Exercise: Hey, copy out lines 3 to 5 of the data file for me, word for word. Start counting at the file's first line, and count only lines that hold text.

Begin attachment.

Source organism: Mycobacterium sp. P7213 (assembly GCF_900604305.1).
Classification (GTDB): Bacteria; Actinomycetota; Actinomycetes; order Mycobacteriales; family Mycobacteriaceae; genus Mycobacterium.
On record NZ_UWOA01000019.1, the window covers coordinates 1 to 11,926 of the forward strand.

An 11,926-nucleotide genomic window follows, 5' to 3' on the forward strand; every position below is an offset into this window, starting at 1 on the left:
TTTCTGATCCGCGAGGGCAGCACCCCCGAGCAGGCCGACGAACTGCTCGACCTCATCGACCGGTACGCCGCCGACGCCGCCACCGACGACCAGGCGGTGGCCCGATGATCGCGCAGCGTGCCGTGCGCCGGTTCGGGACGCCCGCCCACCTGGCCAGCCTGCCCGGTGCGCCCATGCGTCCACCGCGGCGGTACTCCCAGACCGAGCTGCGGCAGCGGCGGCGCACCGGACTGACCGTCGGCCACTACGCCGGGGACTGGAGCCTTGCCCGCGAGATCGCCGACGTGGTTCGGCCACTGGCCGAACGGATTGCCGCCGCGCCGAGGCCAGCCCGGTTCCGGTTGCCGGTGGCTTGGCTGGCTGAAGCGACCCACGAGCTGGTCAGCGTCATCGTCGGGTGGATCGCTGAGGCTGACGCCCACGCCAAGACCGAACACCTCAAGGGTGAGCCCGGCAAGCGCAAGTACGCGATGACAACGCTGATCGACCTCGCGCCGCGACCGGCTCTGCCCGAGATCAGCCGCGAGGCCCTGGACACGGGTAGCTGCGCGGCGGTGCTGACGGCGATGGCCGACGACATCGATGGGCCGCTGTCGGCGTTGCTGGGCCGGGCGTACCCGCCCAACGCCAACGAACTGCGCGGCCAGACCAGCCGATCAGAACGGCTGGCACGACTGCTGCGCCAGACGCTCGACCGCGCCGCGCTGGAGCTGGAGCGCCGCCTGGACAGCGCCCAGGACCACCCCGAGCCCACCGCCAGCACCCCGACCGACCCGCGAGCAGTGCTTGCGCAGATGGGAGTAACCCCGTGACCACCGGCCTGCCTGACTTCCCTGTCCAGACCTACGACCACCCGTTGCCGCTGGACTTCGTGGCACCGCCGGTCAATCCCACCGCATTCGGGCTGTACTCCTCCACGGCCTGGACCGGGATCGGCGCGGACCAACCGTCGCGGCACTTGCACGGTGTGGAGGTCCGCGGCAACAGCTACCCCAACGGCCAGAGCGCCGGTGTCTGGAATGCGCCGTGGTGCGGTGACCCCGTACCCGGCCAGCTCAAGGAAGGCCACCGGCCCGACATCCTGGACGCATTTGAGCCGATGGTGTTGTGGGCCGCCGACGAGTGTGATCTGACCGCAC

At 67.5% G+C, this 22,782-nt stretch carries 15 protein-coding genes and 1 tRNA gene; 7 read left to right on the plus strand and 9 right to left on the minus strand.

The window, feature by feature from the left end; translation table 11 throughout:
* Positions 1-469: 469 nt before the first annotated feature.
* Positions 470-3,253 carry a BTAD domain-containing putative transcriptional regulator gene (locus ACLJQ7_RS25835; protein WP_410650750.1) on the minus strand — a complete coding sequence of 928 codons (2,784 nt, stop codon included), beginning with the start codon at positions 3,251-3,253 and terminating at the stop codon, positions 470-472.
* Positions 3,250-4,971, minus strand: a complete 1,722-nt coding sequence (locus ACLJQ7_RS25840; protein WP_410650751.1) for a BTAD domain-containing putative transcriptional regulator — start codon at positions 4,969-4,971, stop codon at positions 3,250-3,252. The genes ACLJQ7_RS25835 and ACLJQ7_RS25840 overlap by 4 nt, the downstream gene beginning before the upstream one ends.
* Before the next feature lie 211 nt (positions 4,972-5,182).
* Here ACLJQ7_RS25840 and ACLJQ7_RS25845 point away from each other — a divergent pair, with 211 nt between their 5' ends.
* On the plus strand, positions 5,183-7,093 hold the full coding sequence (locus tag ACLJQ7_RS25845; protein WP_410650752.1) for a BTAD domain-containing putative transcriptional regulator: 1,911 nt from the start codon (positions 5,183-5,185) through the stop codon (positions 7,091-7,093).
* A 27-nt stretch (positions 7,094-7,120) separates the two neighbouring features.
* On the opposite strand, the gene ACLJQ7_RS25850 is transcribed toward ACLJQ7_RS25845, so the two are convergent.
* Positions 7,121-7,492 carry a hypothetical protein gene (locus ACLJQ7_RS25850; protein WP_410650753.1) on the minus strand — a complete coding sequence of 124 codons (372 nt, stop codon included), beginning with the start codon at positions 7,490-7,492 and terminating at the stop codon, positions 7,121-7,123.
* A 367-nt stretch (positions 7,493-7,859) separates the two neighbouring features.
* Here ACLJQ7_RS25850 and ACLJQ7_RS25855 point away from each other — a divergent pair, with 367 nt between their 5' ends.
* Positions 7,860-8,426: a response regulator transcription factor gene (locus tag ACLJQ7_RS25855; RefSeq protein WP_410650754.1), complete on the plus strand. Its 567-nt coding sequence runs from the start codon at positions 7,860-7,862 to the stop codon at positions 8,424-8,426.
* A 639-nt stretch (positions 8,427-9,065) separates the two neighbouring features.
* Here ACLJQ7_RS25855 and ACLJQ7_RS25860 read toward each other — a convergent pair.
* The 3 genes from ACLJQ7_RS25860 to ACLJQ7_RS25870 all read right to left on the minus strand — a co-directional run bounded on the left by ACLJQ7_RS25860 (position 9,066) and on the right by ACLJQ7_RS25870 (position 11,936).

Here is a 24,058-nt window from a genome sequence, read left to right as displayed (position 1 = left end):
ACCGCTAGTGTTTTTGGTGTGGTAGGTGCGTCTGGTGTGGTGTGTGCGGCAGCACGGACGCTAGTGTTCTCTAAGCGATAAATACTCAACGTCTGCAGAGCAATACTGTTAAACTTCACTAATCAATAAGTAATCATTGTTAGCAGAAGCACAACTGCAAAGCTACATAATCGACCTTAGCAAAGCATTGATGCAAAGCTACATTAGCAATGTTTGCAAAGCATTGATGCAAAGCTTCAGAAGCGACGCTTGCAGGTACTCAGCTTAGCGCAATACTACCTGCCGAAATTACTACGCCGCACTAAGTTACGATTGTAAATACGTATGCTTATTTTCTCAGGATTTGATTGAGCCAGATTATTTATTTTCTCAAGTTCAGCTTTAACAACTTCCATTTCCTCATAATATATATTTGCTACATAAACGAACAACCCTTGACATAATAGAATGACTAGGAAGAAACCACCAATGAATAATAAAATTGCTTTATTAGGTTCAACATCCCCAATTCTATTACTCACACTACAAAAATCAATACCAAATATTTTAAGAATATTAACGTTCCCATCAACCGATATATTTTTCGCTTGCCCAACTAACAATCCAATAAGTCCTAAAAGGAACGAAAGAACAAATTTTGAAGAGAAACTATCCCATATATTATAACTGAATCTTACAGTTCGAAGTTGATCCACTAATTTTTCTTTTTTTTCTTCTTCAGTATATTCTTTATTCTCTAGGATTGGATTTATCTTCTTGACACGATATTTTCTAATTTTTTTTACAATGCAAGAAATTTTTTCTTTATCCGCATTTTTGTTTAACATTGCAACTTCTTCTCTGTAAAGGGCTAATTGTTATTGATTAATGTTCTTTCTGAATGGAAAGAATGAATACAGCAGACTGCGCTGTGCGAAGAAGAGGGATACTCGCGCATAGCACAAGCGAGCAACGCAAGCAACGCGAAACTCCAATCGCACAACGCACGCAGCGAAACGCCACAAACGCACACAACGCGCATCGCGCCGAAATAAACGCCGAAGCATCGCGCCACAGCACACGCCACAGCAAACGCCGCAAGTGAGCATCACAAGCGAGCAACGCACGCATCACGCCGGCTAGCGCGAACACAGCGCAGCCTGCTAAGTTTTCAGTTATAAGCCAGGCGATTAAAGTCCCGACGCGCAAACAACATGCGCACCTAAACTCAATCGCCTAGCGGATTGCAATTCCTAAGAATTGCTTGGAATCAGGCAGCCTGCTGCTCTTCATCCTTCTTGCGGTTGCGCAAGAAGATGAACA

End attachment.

On record NZ_UWOA01000019.1, the window covers coordinates 1 to 11,926 of the forward strand.

An 11,926-nucleotide genomic window follows, 5' to 3' on the forward strand; every position below is an offset into this window, starting at 1 on the left:
TTTCTGATCCGCGAGGGCAGCACCCCCGAGCAGGCCGACGAACTGCTCGACCTCATCGACCGGTACGCCGCCGACGCCGCCACCGACGACCAGGCGGTGGCCCGATGATCGCGCAGCGTGCCGTGCGCCGGTTCGGGACGCCCGCCCACCTGGCCAGCCTGCCCGGTGCGCCCATGCGTCCACCGCGGCGGTACTCCCAGACCGAGCTGCGGCAGCGGCGGCGCACCGGACTGACCGTCGGCCACTACGCCGGGGACTGGAGCCTTGCCCGCGAGATCGCCGACGTGGTTCGGCCACTGGCCGAACGGATTGCCGCCGCGCCGAGGCCAGCCCGGTTCCGGTTGCCGGTGGCTTGGCTGGCTGAAGCGACCCACGAGCTGGTCAGCGTCATCGTCGGGTGGATCGCTGAGGCTGACGCCCACGCCAAGACCGAACACCTCAAGGGTGAGCCCGGCAAGCGCAAGTACGCGATGACAACGCTGATCGACCTCGCGCCGCGACCGGCTCTGCCCGAGATCAGCCGCGAGGCCCTGGACACGGGTAGCTGCGCGGCGGTGCTGACGGCGATGGCCGACGACATCGATGGGCCGCTGTCGGCGTTGCTGGGCCGGGCGTACCCGCCCAACGCCAACGAACTGCGCGGCCAGACCAGCCGATCAGAACGGCTGGCACGACTGCTGCGCCAGACGCTCGACCGCGCCGCGCTGGAGCTGGAGCGCCGCCTGGACAGCGCCCAGGACCACCCCGAGCCCACCGCCAGCACCCCGACCGACCCGCGAGCAGTGCTTGCGCAGATGGGAGTAACCCCGTGACCACCGGCCTGCCTGACTTCCCTGTCCAGACCTACGACCACCCGTTGCCGCTGGACTTCGTGGCACCGCCGGTCAATCCCACCGCATTCGGGCTGTACTCCTCCACGGCCTGGACCGGGATCGGCGCGGACCAACCGTCGCGGCACTTGCACGGTGTGGAGGTCCGCGGCAACAGCTACCCCAACGGCCAGAGCGCCGGTGTCTGGAATGCGCCGTGGTGCGGTGACCCCGTACCCGGCCAGCTCAAGGAAGGCCACCGGCCCGACATCCTGGACGCATTTGAGCCGATGGTGTTGTGGGCCGCCGACGAGTGTGATCTGACCGCAC